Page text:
Off I went, knowing it was a bad time-use idea to look for fish in a sea of satellite images as large as the planet itself. Almost immediately, the folly of it all shined through. I somehow went from journeying toward South Africa (to look for great white sharks) to Cam Rahn Bay, Vietnam. I just had to see what housetops now look like at this famed Vietnam War site. While in-country, I then cursored over and took in the crowds and cotton trees of old Saigon. Screw the new name, Ho Chi Minh City. Buncha commies. The name Saigon had been in use for hundreds of years on end. It actually means “China town,” based on the ethnic persuasion of folks who lived thereabouts.

To cool off, I instantly zipped over to check out Mount Everest. I even panned way in to see if could see any of the endless stream of mountain climbers who now all but ravage the once majestic peak. Instead all I could detect was what surely appeared to be a pack of yeti kicking around an old oxygen canister one of them had found.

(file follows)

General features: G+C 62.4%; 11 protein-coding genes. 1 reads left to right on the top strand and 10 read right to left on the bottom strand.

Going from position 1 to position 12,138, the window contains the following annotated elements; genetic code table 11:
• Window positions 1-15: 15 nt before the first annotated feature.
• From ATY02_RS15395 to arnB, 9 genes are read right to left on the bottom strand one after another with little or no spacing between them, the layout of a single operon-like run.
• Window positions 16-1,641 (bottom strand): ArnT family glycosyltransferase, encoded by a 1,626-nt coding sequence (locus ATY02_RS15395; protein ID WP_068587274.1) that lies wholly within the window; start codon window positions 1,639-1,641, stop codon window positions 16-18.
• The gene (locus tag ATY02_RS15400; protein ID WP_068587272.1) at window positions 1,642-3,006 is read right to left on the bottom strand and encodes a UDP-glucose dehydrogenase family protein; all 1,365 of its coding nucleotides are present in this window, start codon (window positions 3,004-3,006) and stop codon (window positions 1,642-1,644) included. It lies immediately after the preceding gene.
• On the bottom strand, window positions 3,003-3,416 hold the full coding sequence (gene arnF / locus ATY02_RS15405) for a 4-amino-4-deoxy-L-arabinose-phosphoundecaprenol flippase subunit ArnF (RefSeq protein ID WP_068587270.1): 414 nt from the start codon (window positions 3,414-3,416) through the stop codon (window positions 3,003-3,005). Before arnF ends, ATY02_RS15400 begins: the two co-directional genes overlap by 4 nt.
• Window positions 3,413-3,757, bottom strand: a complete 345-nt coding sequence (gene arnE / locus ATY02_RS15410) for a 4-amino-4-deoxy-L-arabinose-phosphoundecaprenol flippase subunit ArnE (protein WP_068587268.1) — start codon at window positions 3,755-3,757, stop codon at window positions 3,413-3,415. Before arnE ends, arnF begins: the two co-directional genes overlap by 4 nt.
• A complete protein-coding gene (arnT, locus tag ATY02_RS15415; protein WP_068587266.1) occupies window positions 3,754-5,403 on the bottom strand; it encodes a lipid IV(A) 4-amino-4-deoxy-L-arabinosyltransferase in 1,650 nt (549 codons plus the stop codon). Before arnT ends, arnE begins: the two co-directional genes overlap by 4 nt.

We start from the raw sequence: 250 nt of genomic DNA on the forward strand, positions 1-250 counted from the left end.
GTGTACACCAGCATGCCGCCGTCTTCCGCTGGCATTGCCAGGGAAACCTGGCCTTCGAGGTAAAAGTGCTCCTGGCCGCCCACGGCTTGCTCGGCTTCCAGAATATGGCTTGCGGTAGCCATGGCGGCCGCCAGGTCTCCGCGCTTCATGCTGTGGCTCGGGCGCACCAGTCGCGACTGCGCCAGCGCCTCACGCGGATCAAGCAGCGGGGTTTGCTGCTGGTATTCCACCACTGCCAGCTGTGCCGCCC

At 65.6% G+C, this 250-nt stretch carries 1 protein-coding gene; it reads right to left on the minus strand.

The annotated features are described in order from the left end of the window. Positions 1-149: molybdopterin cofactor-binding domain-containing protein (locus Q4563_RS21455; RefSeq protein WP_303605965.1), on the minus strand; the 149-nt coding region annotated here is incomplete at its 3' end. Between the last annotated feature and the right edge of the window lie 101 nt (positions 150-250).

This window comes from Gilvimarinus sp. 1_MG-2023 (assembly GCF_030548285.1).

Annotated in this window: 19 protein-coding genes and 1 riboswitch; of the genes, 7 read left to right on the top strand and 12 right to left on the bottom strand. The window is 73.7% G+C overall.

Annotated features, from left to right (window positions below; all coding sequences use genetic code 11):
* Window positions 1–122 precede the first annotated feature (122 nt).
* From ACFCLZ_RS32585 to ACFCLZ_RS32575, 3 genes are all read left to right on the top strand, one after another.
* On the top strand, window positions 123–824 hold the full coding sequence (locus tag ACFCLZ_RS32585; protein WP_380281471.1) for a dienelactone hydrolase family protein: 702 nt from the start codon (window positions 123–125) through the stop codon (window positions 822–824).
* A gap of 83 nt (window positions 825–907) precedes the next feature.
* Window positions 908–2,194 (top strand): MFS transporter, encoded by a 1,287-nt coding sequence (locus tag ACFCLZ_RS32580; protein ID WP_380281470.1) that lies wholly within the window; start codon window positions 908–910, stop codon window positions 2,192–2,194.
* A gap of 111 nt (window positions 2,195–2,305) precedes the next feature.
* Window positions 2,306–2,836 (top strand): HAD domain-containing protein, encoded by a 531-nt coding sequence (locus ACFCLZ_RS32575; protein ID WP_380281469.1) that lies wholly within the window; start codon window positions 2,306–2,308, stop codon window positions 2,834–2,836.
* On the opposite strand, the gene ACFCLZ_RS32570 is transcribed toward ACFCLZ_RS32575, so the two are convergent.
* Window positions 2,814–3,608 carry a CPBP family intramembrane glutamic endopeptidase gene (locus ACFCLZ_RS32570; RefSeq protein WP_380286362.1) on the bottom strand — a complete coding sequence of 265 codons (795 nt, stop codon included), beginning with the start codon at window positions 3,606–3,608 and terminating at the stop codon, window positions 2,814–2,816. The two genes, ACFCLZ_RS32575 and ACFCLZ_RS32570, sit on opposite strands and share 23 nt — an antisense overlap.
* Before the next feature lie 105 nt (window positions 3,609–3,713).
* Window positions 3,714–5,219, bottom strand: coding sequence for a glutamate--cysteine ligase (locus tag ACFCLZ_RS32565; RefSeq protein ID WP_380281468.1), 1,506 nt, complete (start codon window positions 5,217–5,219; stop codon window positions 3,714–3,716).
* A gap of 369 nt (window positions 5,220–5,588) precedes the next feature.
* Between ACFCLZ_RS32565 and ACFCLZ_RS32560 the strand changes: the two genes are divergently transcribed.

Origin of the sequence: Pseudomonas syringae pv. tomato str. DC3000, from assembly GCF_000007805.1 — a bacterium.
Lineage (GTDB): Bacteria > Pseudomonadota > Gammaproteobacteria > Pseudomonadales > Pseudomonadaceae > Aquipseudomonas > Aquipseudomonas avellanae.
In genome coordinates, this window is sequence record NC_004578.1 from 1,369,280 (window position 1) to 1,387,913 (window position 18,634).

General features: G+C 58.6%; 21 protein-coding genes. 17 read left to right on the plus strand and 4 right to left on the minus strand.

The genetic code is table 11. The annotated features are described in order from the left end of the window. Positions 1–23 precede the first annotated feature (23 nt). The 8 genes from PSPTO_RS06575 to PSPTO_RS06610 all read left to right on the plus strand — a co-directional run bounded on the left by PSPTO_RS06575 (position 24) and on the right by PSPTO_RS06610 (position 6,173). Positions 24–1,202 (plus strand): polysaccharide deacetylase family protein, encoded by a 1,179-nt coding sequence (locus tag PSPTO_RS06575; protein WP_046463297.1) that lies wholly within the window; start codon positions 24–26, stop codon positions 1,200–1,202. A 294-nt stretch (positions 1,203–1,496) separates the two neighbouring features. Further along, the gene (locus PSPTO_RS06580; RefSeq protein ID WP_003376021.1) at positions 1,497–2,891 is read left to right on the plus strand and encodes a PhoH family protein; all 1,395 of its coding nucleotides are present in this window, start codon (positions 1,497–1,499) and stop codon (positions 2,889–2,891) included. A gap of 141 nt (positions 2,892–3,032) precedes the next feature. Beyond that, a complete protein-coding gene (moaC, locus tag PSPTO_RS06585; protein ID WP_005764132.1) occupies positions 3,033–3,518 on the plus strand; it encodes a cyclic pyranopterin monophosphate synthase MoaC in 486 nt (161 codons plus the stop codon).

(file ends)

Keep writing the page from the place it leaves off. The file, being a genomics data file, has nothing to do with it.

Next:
On Everest, I quickly began suffering from altitude sickness so I Google Earthed over to settle my stomach at sea-level, smack dab in the middle of the Taklamakan Desert, which I never knew even existed until I cursored in on spot-able camels at an oasis called, and I quote, die letzten Pappeln vor der Wüst. At first I thought, “Who the hell would name a place die letzten Pappeln vor der Wüst?” Then it hit me, in a worldly way. It’s a frickin’ desert unbeknownst to even those people who frequent the middle-of-nowhere. I’m probably the first person to mention it since Eddie die Letzten Pappeln vor der Wüst named it after himself.

As my deadline clock whiled away, I finally soared down to South Africa to firstly see if apartheid had fully ended, based on the head tops of people cruising the streets of Cape Town. Seeing a head-top I’m pretty sure was Nelson Mandela, I figured things were going well there. So I then focused on the African waters where those shark videos have been made, documenting 25-foot men in gray suits leaving the water after seals. I easily homed in on some fishing boats but I just couldn’t make out any great whites – an expression I fear is no longer politically correct in South Africa.